Rodent Studies Look at Diet-Induced Obesity
Genetics can affect leptin sensitivity; active AKT1 gene mediates growth of type II muscle mass
TUESDAY, Feb. 12 (HealthDay News) -- Rat offspring of mothers that have a genetic predisposition to developing diet-induced obesity develop abnormal connections to the arcuate nucleus of the hypothalamus (ARH), a brain area that depends on leptin for normal development, according to research published in the February issue of Cell Metabolism.
Sebastien G. Bouret, Ph.D., of the University of Southern California in Los Angeles, and colleagues studied development of the ARH in brains of male rat pups born to rat dams bred to express the diet-induced obesity or diet-resistant genotypes. Diet-induced obese rats showed neurodevelopmental abnormalities in connections to the ARH, possibly as a result of decreased leptin sensitivity of these neurons. Bouret's team found these changes did not appear to be affected by the maternal diet, suggesting that leptin insensitivity in the ARH is inherited, resulting in obesity in response to diet.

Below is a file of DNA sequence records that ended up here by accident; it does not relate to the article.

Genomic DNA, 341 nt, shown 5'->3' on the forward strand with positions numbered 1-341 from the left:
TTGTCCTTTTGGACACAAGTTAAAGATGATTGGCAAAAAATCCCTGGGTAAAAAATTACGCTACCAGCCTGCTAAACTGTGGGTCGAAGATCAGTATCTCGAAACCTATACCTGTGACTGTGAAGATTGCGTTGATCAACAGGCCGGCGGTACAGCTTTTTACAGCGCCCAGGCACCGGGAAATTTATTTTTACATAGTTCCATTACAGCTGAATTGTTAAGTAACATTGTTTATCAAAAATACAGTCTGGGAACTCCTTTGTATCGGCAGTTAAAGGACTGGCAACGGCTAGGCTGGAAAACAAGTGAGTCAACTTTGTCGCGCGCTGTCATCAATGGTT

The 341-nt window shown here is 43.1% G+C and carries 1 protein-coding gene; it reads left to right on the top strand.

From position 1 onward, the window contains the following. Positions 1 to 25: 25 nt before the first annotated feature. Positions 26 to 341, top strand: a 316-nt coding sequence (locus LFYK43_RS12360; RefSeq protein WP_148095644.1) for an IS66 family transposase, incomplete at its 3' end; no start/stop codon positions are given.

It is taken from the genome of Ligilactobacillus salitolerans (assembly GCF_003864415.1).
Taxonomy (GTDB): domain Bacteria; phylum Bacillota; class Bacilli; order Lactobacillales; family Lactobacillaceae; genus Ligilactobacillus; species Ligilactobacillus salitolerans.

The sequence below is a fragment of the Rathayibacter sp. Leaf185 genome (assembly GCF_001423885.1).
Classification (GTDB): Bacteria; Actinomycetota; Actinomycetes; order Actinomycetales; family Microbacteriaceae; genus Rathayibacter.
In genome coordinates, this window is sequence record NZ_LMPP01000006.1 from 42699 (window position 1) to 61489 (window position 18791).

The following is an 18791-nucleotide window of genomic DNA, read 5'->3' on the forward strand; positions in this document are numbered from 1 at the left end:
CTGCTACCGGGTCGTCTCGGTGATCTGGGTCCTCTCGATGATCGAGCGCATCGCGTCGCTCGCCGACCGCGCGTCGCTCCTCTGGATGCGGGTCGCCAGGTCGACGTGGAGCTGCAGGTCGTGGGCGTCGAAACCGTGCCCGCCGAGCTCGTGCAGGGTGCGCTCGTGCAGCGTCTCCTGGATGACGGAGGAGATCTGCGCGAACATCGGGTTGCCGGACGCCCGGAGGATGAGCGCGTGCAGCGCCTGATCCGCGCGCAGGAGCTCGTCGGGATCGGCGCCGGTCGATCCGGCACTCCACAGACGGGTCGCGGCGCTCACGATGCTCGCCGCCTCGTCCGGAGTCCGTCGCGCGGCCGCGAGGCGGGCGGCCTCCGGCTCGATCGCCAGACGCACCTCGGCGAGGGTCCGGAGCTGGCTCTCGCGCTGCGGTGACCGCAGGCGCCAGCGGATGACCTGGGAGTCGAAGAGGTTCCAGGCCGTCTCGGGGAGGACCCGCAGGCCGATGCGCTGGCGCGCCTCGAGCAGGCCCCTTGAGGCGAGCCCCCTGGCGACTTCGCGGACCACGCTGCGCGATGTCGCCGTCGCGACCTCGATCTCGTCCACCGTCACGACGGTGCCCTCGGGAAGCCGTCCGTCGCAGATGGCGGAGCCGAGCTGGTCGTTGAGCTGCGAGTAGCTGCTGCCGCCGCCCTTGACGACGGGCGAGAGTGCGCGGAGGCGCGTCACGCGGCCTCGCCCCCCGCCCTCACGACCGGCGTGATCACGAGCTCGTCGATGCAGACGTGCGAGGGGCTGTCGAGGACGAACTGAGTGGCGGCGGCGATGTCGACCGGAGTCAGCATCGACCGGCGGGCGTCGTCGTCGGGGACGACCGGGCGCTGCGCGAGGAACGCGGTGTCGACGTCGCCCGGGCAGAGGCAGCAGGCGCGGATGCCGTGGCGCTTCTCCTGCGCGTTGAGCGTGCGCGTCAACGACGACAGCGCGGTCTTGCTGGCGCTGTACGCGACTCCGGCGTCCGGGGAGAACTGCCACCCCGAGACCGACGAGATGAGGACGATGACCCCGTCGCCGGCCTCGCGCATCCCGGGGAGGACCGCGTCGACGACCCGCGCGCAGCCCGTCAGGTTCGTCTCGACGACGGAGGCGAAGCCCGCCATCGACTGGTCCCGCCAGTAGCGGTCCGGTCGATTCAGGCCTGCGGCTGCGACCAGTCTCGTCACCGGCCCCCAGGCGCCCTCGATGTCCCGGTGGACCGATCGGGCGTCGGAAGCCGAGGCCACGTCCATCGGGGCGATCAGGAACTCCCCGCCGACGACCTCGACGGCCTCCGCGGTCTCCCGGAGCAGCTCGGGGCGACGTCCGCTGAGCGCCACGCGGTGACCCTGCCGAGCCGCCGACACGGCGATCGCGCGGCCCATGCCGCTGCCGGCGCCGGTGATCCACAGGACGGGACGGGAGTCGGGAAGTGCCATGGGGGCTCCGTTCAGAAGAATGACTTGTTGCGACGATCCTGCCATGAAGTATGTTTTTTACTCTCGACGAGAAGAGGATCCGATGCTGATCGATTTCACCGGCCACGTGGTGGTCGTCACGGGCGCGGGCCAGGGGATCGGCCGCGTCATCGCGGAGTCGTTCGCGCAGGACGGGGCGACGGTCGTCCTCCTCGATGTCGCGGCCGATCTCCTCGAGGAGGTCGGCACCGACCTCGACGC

In a second study published in the same journal, Yasuhiro Izumiya, M.D., Ph.D., of Boston University School of Medicine, and colleagues developed a transgenic diet-induced obese mouse in which the Akt1 transgene mediated growth of type II muscle mass. These mice showed reversible changes that led to reduced fat and body mass through increased muscle and whole-body metabolism, unrelated to physical activity or diet.
"The metabolic improvement in this model cannot be entirely explained by a reduction in fat-pad mass, indicating that type II muscle counteracts the actions of excess adipose tissue on whole-body metabolism," Izumiya and colleagues write. "These findings indicate that type II muscle has a previously unappreciated role in regulating whole-body metabolism through its ability to alter the metabolic properties of remote tissues."